Today only one of the ten letters remains classified, but in an irony that will surely delight CONELRAD readers, another declassified memo from the Office of Civil Defense Mobilization (OCDM) directly identifies the individual and his role: Theodore F. Koop who was to be the "Administrator of the Emergency Censorship Agency." So much for effective censorship. How exactly were these remarkable men selected and invited to serve such important and sensitive roles? According to Gen. Goodpaster "He (Eisenhower) chose them himself...I don't know if he called them all, but he called most of them." It is also possible that the Chief Executive popped the question to Emergency Housing Administrator-designee Aksel Nielson during one of their frequent fishing trips as Mr. Nielson was a regular fishing partner of the President's. It was only after the President was certain that these individuals were willing to fulfill the special duty that the formal letters were mailed. [ 4 ]

Eisenhower's appointment letters and some of the subsequent "housekeeping" correspondence issued by his staff are fascinating windows into the machinery of Cold War contingency planning. The appointment letters, in particular, are at once shocking, hopelessly confusing and finally rather banal. It is amazing to consider, for example, that correspondence of such consequence resembles a form letter from the DMV. Obviously the White House never imagined that the emergency designees would dare to compare notes.

Read strictly as "job offer" correspondence, the letters are not without significant humor value. In the section of the letter that explains when the position will be open, the President states "...as soon as you have assured yourself, by any means at your disposal, that ______________ (each letter states the specific agency here) has been created you shall immediately assume active direction of that agency and its function..."

This masterpiece of contingency-speak foresees a designee cowering in a fallout shelter and interpreting some Morse Code announcement of his agency having been established. And what would follow? Perhaps a designee would limp into a radioactive shantytown clutching his crumpled letter from Ike and ask some looters for directions to New Washington?

"You will receive such compensation as the President may hereafter specify..." Meaning, of course, that if cigarettes are the post-attack currency of choice, the designee will be paid in Pall Malls and have to like it.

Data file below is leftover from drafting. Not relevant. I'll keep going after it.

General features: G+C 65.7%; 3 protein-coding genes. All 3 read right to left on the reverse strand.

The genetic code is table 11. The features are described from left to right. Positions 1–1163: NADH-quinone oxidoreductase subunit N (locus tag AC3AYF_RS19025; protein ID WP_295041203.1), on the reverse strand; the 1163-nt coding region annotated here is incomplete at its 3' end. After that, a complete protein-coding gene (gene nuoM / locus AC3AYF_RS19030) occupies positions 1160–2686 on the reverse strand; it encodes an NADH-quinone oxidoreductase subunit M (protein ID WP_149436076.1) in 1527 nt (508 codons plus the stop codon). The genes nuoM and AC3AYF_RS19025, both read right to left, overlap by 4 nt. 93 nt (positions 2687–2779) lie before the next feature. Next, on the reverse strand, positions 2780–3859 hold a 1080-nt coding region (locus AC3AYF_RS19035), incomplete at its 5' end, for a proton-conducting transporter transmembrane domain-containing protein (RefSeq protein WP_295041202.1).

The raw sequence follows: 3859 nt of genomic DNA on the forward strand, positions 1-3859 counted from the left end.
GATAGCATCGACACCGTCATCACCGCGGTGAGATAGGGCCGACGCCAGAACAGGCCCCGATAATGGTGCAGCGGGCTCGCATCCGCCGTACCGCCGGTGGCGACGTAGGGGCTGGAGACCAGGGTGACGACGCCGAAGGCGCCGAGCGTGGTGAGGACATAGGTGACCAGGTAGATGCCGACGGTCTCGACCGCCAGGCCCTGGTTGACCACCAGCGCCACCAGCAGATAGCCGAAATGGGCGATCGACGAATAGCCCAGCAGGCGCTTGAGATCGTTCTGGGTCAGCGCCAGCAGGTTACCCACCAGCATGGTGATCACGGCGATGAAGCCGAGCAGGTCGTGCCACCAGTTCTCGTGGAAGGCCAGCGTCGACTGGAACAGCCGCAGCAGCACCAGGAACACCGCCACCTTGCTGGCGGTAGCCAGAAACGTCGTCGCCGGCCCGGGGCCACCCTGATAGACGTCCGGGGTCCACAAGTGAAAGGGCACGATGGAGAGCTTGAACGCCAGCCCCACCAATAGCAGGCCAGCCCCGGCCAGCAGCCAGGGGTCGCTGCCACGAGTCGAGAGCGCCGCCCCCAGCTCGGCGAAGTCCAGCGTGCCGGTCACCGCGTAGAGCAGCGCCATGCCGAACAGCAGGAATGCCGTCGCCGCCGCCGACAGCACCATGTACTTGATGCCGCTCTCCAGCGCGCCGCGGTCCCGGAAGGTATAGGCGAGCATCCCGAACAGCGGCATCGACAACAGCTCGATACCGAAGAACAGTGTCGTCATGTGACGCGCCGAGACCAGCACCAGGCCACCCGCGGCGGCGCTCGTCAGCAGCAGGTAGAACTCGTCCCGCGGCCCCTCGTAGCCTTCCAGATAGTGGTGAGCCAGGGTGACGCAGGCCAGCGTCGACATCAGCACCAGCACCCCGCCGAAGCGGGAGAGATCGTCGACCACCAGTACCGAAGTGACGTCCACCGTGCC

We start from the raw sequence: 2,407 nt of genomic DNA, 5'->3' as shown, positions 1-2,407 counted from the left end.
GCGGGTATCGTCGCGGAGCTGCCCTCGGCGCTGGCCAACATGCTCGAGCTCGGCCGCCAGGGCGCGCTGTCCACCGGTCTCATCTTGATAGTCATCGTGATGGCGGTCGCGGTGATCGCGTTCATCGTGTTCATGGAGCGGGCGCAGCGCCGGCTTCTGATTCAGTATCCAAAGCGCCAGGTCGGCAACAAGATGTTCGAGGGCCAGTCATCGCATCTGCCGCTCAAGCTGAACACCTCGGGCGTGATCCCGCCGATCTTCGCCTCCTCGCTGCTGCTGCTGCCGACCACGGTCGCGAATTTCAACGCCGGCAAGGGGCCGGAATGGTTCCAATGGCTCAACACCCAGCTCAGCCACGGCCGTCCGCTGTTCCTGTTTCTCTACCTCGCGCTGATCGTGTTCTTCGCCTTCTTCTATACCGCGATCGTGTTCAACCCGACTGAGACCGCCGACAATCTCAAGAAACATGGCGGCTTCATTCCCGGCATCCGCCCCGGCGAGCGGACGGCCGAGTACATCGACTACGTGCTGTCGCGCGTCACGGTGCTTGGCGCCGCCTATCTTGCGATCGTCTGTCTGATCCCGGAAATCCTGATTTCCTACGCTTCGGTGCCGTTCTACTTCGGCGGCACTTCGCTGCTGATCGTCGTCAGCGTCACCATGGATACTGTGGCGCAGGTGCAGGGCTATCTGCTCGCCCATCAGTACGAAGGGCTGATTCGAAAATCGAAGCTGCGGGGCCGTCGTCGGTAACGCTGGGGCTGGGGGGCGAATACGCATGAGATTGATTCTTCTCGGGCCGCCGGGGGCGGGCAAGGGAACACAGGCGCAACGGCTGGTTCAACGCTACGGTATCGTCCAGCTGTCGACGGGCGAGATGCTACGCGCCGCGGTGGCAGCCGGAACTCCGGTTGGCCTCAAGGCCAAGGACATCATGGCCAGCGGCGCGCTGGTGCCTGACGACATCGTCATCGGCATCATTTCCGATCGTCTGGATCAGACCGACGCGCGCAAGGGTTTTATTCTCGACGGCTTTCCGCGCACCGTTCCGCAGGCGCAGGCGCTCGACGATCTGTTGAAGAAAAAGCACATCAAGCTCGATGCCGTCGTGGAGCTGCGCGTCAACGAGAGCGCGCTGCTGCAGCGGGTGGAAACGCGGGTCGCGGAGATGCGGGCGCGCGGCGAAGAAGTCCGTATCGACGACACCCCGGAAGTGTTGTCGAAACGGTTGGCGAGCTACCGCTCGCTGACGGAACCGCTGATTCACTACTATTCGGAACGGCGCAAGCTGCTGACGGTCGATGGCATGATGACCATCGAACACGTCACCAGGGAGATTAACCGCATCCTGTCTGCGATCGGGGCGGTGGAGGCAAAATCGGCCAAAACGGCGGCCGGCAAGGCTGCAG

"You will, in the performance of your duties be subject to the direction, control and coordination of the Director of the Office of Emergency Resources..." In other words, don't think for a moment that just because the planet is destroyed there won't be a supervisor to answer to and a bureaucracy to maintain.

In the end McGeorge Bundy did reply to the Dutton follow-up memo on the Eisenhower Ten. His terse August 21, 1961 reply opined that the "outstanding authority" of the Emergency Administrators should be terminated. Case closed? Apparently not. The Kennedy Library Archives has on file registered mail receipts (for correspondence sent after Bundy's response to Dutton) to six members of the remaining Eisenhower Nine. Presumably, these receipts are for letters that gave six designees their walking papers. But did President Kennedy retain the remaining three for continued duty? This is a question that the Kennedy Library could not immediately answer. What is known, however, is that the New York Times reported in its October 27, 1961 edition that on October 26th Director of Emergency Planning Frank B. Ellis disclosed on NBC's THE TODAY SHOW that President Kennedy had a list of men who would assume administrative power ("in such areas as transportation, the mobilization of necessary foods, the re-establishment of communications and all of the other very critical aspects that are necessary to place into working order following an emergency") should an atomic attack or other calamity kill senior Government officials. Ellis declined to name the individuals saying only that "they are known." His only elaboration was that the designees would periodically "make a complete study of their operation." One wonders if Mr. Dutton was watching television that morning shaking his head in disbelief.